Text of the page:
USA TODAY SPORTS

NFL Draft Profile: Chris Swain Navy Midshipmen

The NFL Draft begins on Thursday. With the success Navy has had on the field over the last few seasons it makes sense that more Mids are considered as worthy of drafting compared to seasons past. This is even more likely given that NFL squads saw how Joe Cardona was able to be drafted by and sign for the New England Patriots last spring. Last week we looked at the draft prospects of Keenan Reynolds. Today is it the turn of a powerful Navy fullback.

The NFL Draft begins on Thursday. With the success Navy has had on the field over the last few seasons it makes sense that more Mids are considered as worthy of drafting compared to seasons past. This is even more likely given that NFL squads saw how Joe Cardona was able to be drafted by and sign for the New England Patriots last spring. Last week we looked at the draft prospects of Keenan Reynolds. Today is it the turn of a powerful Navy fullback.

Chris Swain

PRO DAY RESULTS

40-yard dash: 4.63 seconds 
Vertical: 30 inches 
Broad jump: 9 feet 2 inches
Bench: 23 reps of 225 pounds

Chris Swain is really an intriguing prospect at the pro level. The trend has been against big, every down power backs and toward situational guys who can do a little bit of anything. Swain though will definitely get a once over from NFL teams for his sheer size alone. The 6-feet-1, almost 250-pounder proved at the academy he is a workhorse, but is there a place in the league for a player with a little bit of a throwback skill set?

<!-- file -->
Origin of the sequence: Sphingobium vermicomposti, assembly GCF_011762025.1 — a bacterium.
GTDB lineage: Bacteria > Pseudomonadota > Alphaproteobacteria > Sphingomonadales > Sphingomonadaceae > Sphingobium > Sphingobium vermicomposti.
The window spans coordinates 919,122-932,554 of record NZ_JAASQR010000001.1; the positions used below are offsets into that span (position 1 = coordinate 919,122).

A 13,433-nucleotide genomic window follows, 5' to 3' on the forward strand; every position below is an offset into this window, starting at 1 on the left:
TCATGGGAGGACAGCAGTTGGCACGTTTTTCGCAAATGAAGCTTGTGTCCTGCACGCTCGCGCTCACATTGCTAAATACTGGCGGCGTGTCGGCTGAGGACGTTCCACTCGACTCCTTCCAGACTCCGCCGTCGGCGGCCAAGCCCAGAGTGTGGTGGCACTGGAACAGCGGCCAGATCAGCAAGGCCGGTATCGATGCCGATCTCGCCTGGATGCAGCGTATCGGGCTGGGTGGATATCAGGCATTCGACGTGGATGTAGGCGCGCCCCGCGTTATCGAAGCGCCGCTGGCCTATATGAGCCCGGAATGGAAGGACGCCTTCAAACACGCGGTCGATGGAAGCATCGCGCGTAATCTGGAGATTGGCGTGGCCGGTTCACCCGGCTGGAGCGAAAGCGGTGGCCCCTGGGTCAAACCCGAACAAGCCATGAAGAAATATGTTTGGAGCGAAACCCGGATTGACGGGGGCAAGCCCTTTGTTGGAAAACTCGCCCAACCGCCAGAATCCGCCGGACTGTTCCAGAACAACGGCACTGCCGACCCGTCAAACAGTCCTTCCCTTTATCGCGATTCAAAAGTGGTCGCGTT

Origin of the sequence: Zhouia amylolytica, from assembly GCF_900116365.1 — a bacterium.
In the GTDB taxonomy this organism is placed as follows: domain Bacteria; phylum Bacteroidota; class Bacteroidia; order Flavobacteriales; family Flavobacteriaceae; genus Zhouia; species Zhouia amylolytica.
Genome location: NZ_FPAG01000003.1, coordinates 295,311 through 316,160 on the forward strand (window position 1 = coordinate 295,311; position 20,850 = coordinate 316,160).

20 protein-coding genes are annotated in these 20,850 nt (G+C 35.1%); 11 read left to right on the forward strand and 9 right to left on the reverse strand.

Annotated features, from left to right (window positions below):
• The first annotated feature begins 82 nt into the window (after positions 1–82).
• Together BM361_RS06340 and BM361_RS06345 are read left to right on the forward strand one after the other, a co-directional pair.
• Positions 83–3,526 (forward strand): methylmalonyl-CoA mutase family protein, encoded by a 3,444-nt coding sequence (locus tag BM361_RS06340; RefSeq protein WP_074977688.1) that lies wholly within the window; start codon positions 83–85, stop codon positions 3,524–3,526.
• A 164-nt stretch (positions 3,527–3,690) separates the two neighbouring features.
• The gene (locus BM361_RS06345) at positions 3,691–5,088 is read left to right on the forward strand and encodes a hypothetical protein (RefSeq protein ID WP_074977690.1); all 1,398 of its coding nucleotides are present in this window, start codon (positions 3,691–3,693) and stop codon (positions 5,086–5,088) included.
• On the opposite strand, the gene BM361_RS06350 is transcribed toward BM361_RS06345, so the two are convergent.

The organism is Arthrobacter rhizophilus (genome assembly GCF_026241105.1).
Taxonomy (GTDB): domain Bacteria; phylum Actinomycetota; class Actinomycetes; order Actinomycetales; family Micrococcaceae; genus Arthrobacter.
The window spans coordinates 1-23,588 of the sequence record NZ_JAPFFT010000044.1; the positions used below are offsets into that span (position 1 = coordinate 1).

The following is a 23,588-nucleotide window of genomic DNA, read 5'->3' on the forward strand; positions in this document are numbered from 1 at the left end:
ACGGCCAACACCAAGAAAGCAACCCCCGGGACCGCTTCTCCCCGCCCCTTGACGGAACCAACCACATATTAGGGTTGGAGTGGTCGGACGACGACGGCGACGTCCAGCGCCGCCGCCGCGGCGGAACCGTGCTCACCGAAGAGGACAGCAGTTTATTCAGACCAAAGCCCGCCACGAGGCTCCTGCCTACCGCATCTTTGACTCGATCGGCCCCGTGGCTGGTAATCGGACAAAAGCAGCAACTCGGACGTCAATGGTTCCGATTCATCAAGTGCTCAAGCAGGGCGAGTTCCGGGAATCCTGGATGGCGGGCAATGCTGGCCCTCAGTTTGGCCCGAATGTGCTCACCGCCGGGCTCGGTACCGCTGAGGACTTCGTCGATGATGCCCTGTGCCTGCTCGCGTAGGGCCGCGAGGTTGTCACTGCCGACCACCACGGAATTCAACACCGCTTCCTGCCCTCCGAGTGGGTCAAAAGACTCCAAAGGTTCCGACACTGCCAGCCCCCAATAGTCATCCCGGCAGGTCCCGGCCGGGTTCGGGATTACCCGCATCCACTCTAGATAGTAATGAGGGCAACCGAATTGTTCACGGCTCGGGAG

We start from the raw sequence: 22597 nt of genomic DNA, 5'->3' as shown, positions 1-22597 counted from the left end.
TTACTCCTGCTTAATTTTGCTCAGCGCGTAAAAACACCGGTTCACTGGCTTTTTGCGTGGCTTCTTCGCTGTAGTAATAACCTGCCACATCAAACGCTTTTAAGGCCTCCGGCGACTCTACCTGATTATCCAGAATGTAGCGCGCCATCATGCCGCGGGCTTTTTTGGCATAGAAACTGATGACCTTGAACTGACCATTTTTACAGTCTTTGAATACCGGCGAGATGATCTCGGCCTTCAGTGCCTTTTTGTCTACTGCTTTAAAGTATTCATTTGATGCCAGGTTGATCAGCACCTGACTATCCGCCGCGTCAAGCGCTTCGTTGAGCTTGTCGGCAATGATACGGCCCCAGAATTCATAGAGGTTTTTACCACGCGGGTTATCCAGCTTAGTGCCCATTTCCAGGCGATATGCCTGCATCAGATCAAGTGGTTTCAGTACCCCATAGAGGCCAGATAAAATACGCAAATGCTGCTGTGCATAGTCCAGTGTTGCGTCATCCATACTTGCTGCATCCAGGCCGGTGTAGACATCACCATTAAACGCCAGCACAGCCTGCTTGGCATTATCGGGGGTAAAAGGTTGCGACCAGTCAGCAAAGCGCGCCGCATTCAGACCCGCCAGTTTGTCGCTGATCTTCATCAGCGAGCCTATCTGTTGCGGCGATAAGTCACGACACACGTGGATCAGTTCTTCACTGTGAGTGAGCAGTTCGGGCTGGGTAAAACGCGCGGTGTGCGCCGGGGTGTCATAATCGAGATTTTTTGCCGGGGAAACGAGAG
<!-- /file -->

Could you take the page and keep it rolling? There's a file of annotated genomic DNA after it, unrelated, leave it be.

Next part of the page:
The official NFL.com draft guide notes how Swain set career highs in yards (1,023) and touchdowns (10) as a senior. His strengths include his ability to drop his pad level and win the collision, his functional and late movement in the hole to pick up extra yards and his spirit and blocking ability to produce as a fullback at the professional level.

Under the weaknesses section the same site looks at how Swain has never been trained as a true lead blocker, so despite the fact his stomach for blocking is good, his technique will have to be refined. He will also have to work to improve as a pass blocker (something not needed at Navy), at being the low man in second level collisions, and (perhaps most importantly) he only had two catches during his entire career at Navy.

To his credit Swain knows what he has to improve on.

“I need to show that I can be able to line up deep as a running back and also lead block as a fullback in the pro-style offense,” Swain said. “Mainly they’re looking at me to be able to catch out of the backfield and be able to move in open space.”

Swain will have to show that he can produce in various roles if he is to make an NFL roster. He may sneak onto a team at the tail end of the draft and at very worst he will be a priority undrafted free agent. If Swain can show an ability to block and produce on special teams, thus maximizing his roster value, then Swain will have a shot.


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